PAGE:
Updated: Feb 26, 2020
I recently worked with a client who was diagnosed with gestational hypertension at 35 weeks. She hadn't experienced high blood pressure in her 2 previous pregnancies or struggled with it in her current pregnancy. When we hear that a late-term pregnant mom has high blood pressure we often assume that means they have preeclampsia. However, gestational hypertension is a different diagnosis and does not necessarily mean it will develop into preeclampsia, although it can. So what are the differences and how are they diagnosed?
Gestational hypertension (or pregnancy induced hypertension, aka PIH) is diagnosed after 20 weeks of pregnancy if a woman's blood pressure is elevated to 140/90 or higher. Elevated blood pressure hinders blood flow to the liver, kidney, brain, uterus, and placenta which is why it needs to be identified and watched closely. Gestational hypertension has many of the same signs and symptoms of preeclampsia including:
-elevated blood pressure
-sudden weight gain
-nausea and vomiting
-right-sided upper abdominal pain
-urinating small amounts
If your blood pressure is elevated and you have some of these symptoms, your care provider will begin tests to look into further signs of preeclampsia. In addition to high blood pressure, preeclampsia also includes proteinuria (or protein in the urine), abnormal kidney or liver functions, and a low platelet count. In the absence of these symptoms, the diagnosis remains as gestational hypertension. Continual nonstress testing and fetal monitoring are also part of treatment to ensure that the baby is functioning well, growing, and that there are no signs of placental abruption.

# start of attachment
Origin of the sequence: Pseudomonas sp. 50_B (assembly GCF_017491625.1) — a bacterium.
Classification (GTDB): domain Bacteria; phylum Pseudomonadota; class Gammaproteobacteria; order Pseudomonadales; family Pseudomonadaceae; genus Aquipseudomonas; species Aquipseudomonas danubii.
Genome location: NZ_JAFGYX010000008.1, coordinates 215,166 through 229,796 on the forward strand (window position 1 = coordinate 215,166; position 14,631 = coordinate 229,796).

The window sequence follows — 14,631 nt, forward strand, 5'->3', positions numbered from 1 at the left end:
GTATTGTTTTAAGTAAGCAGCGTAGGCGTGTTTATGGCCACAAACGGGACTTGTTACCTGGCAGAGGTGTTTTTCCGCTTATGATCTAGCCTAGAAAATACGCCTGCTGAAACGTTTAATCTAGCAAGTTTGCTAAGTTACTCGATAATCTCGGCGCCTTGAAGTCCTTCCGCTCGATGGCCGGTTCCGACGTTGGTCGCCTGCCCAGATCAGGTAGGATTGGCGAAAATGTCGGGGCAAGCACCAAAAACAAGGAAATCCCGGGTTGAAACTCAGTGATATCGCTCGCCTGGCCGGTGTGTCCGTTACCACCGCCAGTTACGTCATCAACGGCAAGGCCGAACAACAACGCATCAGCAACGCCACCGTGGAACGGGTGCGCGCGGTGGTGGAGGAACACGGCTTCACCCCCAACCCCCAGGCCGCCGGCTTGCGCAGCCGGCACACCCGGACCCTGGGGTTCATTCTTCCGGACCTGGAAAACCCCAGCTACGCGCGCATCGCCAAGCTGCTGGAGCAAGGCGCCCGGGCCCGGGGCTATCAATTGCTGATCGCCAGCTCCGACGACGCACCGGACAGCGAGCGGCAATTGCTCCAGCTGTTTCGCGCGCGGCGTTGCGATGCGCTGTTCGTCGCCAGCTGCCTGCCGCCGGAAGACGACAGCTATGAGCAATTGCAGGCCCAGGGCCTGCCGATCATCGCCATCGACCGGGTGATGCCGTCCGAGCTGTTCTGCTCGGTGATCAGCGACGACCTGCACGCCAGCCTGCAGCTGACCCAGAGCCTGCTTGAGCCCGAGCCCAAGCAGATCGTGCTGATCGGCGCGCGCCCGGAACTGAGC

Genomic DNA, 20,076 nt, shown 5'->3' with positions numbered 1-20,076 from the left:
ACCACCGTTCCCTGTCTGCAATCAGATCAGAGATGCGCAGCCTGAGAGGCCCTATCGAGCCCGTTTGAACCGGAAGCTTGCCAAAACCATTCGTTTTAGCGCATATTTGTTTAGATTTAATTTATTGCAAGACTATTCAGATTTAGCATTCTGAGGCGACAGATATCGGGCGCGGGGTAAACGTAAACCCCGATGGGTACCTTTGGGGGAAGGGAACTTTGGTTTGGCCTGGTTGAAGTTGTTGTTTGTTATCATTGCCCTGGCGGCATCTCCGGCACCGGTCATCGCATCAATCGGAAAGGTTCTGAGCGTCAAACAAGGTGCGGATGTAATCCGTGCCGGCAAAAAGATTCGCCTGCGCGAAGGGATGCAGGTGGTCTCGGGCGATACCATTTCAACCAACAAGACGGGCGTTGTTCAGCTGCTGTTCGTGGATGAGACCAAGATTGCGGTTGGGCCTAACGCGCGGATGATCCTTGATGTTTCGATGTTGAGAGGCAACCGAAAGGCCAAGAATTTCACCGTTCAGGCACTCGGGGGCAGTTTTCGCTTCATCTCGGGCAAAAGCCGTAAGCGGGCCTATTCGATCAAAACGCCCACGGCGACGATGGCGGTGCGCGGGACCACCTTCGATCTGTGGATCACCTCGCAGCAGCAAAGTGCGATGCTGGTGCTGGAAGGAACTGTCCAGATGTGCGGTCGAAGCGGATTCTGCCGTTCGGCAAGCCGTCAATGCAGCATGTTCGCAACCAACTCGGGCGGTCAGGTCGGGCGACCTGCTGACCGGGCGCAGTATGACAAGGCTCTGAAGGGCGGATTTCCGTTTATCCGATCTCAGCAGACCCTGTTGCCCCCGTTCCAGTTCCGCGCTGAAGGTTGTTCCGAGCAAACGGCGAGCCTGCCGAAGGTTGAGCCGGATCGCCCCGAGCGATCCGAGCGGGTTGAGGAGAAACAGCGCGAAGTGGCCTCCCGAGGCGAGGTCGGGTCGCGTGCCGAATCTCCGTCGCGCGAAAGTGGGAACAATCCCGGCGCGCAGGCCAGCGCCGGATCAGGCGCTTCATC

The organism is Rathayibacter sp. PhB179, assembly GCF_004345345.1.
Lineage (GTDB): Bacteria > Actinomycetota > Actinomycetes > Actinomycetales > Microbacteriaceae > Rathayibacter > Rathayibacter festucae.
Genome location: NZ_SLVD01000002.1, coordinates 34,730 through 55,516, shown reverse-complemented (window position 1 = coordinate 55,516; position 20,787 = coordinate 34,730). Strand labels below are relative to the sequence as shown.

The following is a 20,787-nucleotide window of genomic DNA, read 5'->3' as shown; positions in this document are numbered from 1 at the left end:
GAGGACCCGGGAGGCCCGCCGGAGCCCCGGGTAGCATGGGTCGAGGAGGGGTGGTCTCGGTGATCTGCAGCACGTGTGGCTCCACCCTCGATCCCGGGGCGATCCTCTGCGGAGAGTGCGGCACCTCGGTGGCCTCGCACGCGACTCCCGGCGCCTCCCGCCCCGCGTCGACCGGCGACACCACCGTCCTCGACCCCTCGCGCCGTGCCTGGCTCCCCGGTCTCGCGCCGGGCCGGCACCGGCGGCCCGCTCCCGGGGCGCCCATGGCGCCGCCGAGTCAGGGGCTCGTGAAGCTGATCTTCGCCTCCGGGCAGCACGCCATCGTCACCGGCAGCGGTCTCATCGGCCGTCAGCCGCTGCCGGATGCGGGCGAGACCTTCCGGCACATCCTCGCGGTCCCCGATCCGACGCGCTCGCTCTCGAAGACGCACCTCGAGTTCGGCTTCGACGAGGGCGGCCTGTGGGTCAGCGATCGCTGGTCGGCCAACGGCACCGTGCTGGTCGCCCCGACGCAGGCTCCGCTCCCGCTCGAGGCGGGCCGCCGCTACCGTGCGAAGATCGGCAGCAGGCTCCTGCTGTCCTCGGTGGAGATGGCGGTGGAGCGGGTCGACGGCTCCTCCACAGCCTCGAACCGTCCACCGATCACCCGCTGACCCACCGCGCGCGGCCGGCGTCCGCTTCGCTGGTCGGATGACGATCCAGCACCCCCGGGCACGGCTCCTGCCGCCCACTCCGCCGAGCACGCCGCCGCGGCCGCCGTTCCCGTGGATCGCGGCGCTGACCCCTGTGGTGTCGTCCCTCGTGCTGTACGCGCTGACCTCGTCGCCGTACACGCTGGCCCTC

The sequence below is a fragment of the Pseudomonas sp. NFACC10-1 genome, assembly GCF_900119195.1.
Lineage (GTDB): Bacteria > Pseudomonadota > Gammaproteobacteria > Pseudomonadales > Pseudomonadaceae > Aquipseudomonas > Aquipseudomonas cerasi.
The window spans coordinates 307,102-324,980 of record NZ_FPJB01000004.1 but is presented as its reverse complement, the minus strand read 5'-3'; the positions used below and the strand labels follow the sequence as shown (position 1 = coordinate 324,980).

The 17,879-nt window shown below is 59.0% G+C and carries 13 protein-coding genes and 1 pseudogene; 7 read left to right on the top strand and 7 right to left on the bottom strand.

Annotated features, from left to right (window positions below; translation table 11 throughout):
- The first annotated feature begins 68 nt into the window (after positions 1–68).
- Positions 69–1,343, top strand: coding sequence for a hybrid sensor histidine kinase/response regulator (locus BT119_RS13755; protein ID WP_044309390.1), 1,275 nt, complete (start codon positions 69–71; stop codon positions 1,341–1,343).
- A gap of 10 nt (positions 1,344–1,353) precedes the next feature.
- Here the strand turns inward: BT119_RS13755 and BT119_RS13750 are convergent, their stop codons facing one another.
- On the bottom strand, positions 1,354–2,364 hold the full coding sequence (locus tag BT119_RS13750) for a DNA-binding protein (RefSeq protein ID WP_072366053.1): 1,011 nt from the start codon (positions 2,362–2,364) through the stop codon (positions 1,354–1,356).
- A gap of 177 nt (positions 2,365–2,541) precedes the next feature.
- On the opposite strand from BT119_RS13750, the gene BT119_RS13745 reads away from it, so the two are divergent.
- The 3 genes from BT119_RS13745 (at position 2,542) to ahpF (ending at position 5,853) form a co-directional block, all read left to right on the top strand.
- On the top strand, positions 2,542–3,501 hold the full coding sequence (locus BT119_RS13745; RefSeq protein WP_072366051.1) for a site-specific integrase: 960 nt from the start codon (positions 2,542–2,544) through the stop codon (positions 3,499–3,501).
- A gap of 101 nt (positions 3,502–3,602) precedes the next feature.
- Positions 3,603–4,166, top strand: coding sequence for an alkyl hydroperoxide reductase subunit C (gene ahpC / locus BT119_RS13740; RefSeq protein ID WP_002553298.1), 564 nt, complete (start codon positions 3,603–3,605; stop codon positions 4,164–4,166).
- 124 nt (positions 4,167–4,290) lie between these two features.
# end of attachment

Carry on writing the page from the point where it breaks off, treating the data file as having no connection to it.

Treatment for gestational hypertension or early preeclampsia include bedrest, hospitalization (if necessary for continued monitoring), magnesium sulfate, fetal monitoring, consuming less salt, and drinking at least 8 glasses of water a day. Treatment also depends on how close you are to the due date. If symptoms persist and preeclampsia develops your provider will most likely want to deliver the baby as soon as possible. If conditions are not severe, most providers will wait until 37 weeks and suggestion induction if the blood pressure remains consistently elevated.
Although there is no sure way to prevent hypertension, some factors can be controlled and others can't. The biggest indicator of developing hypertension is a family history or prior history of hypertension. Chances also increase if this is your first pregnancy, you are over 35, are African American, or have a body mass index (BMI) over 30. Some ways you can help prevent hypertension include:
-Drinking 8 glasses of water a day
-Using salt to taste
-Getting enough rest
-Increasing the amount of protein you eat, while decreasing the amount of junk foods and fried
foods you eat
My client monitored her blood pressure at home, had nonstress tests multiple times a week, went to regular midwife appointments, and went into the hospital several times for extra testing if symptoms worsened. She was able to manage the blood pressure without being hospitalized, it never developed into preeclampsia, and she was induced at 37 weeks. She was still able to maintain her birth preferences and delivered a healthy, normal weight baby.
Although unexpected conditions can be frightening, once you have ensured that you and your baby are safe, you can still maintain many of the desires you have for your pregnancy and delivery with the right information and support. Many babies are still born without complications and the mother's blood pressure often returns to normal after delivery.